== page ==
Jack Dupp Members Cite Pearl Jam As Their Inspiration | WGLT

Jack Dupp Members Cite Pearl Jam As Their Inspiration

Dec 14, 2016

Joe Borberly (vocals, center) and Mike Klug (guitar, right) of Jack Dupp & the Empty Bottles.

Joe Borbely of Bloomington-Normal's Jack Dupp & the Empty Bottles said Eddie Vedder of Pearl Jam taught him to sing.

"As an awkward teenager, I recall listening to a lot of Pearl Jam.  They were the first band I connected with, so Eddie kind of taught me how to sing ... in my car.  I'm still learning how to let go of him and let myself be him," said Borbely.

Empty Bottles guitarist Mike Klug jumped in to say he too was an early Pearl Jam fan, and that he quickly identified with the band's multi-instrumentalist Stone Gossard.  But now that Pearl Jam has become part of Jack Dupp's repertoire, he said he now identifies with PJ guitarist Mike McCready.

"It's like re-learning all these songs you've known and listened to a million times, but hearing them with new ears ... hearing them freshly, even though it's the same.  You're hearing extra details that maybe you didn't notice before.  Especially on the Pearl Jam "10 Redux" album, where you can hear all those little details they didn't have the money for that kind of production when it originally came out," said Klug.

Both members of Jack Dupp have been part of the The Bloomington-Normal music scene for a long time.  It's a scene that had been somewhat scattered compared especially to peer local scenes in Champaign-Urbana and Peoria.  Klug and Borbely said that has changed.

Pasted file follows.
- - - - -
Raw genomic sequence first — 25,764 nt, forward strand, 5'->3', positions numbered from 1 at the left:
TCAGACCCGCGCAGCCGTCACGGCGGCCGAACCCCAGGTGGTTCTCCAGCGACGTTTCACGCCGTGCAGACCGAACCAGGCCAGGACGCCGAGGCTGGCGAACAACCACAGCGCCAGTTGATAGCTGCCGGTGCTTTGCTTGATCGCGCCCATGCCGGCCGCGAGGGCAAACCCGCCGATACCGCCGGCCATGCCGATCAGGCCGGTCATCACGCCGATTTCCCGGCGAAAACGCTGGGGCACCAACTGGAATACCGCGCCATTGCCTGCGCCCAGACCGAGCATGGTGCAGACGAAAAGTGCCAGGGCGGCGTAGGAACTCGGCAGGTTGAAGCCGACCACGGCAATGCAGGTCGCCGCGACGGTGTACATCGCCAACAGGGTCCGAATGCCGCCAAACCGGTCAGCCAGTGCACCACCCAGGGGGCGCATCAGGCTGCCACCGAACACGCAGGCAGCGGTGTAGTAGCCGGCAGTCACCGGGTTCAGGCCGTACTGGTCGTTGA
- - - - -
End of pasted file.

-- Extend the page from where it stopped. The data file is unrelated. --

"The music scene in Bloomington-Normal was nonexistent ... forever ... it seemed," exclaimed Klug.  "Sure there were a couple bands playing here and there, but there was never any people at any shows ... ever.  And now, I feel like people are really turning out for shows."

Borbely said the catalyst was the re-opening of The Castle Theater in downtown Bloomington as a music venue six years ago.

"I've been a musician for a long time, but I wasn't playing music in the early 2000's.  And I would go to the Canopy Club in Urbana often to see music.  Now, to have a venue like The Castle in town, I think it puts the Canopy Club to shame.  The history and architecture of the building are certainly a draw ... but it's a just a real cool venue to have here, we should be real proud of it," said Borbely.

Klug also credited local favorites Ed Anderson and Cody Diekhoff (aka Chicago Farmer), two artists with huge local followings that have grown into regional and national tours, as a big factor in the growth of the Bloomington-Normal music scene.

"Ed and Cody took this town kicking and screaming against their will and made a scene out of nothing. I feel their niceness and their personalities made the scene.  They're such genuinely good people," said Klug.

You can see Jack Dupp & the Empty Bottles and two other Bloomington-Normal based bands play December 16 at The Castle Theater for the McLean County Toys For Tots "Silver Ball" fundraiser.  Chicago Farmer & Todd Hazelrigg will unplug Nirvana, Flaccid will cover the Red Hot Chilli Peppers and Jack Dupp & the Empty Bottles will tackle Pearl Jam.  Doors open at 7:00 p.m., music starts at 7:30 p.m.